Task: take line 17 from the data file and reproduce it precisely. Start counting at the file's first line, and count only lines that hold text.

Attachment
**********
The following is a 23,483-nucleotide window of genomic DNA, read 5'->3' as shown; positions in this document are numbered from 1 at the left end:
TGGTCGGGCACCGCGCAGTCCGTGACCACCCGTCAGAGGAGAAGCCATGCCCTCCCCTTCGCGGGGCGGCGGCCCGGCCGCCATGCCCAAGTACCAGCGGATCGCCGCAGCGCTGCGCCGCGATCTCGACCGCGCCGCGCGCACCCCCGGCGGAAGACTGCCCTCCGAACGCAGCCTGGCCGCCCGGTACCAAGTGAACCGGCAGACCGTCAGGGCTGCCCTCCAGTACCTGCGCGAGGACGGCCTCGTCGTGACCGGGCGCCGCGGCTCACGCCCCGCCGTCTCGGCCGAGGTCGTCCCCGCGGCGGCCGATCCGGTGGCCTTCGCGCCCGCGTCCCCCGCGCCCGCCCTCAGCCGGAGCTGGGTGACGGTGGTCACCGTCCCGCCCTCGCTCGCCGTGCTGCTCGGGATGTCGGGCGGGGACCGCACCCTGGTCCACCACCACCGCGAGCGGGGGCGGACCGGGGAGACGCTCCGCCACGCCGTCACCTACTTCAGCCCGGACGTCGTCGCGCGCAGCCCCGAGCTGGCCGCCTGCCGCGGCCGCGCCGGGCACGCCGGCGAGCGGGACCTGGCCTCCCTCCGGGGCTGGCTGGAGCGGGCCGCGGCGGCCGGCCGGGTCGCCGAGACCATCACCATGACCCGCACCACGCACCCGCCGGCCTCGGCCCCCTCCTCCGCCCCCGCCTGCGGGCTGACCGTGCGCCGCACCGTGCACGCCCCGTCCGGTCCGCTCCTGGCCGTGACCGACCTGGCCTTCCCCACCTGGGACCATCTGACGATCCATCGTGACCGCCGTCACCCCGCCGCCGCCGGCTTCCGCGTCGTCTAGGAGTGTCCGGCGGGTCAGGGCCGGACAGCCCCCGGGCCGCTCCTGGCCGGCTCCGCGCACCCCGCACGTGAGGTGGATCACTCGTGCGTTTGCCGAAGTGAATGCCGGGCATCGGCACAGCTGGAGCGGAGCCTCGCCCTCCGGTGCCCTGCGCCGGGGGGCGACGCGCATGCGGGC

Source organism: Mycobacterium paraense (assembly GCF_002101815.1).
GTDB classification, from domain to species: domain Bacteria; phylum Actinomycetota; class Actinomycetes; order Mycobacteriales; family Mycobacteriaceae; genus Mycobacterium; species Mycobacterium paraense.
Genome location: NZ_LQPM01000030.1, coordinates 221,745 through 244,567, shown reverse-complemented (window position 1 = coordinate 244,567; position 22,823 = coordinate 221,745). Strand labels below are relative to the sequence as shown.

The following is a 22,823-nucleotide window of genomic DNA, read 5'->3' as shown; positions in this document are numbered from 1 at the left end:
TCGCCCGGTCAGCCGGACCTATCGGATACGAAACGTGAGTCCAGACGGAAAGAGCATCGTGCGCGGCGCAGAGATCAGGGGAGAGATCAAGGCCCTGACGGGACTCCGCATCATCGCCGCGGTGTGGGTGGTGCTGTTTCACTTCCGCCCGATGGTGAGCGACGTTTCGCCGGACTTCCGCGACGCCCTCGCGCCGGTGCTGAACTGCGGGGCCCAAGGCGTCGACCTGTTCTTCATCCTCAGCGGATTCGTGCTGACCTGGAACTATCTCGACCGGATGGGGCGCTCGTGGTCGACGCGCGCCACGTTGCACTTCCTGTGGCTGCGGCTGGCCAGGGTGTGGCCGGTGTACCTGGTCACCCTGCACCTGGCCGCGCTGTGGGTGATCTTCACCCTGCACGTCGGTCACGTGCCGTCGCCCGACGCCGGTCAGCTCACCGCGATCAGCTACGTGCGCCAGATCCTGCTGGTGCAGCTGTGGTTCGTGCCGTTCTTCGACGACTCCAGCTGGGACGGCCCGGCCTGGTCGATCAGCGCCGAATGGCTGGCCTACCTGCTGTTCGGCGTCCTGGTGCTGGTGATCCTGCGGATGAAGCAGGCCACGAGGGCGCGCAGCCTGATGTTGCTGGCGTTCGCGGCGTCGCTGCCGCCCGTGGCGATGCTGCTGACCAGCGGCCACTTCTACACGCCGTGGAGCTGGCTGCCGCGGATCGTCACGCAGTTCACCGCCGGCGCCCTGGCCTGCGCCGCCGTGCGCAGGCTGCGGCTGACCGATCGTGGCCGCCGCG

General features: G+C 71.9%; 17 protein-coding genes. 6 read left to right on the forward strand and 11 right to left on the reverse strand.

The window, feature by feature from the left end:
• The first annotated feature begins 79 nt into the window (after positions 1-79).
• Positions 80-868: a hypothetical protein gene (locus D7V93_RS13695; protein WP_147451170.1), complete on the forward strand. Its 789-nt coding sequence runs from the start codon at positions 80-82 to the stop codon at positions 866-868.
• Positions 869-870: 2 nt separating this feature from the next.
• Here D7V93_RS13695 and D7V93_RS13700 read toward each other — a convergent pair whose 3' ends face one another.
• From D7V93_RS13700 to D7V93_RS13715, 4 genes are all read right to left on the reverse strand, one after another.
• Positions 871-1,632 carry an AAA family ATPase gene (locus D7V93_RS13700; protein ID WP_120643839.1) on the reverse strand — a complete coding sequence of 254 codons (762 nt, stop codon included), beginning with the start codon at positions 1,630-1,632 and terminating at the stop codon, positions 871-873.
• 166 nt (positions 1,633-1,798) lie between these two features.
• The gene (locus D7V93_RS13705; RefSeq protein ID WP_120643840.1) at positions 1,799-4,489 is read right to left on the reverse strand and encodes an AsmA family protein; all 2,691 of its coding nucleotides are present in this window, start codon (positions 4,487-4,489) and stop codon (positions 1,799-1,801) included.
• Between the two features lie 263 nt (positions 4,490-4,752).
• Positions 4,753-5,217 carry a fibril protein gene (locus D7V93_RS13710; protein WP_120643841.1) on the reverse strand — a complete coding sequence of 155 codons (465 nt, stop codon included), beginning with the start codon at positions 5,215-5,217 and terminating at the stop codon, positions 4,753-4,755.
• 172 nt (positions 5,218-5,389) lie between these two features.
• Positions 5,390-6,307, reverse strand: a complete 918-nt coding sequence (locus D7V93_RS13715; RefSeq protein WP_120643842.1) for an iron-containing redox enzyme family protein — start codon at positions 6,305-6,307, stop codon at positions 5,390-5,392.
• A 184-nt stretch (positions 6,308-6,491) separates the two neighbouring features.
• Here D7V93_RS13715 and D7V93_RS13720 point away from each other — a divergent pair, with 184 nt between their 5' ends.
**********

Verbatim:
• The gene (locus D7V93_RS13705; RefSeq protein ID WP_120643840.1) at positions 1,799-4,489 is read right to left on the reverse strand and encodes an AsmA family protein; all 2,691 of its coding nucleotides are present in this window, start codon (positions 4,487-4,489) and stop codon (positions 1,799-1,801) included.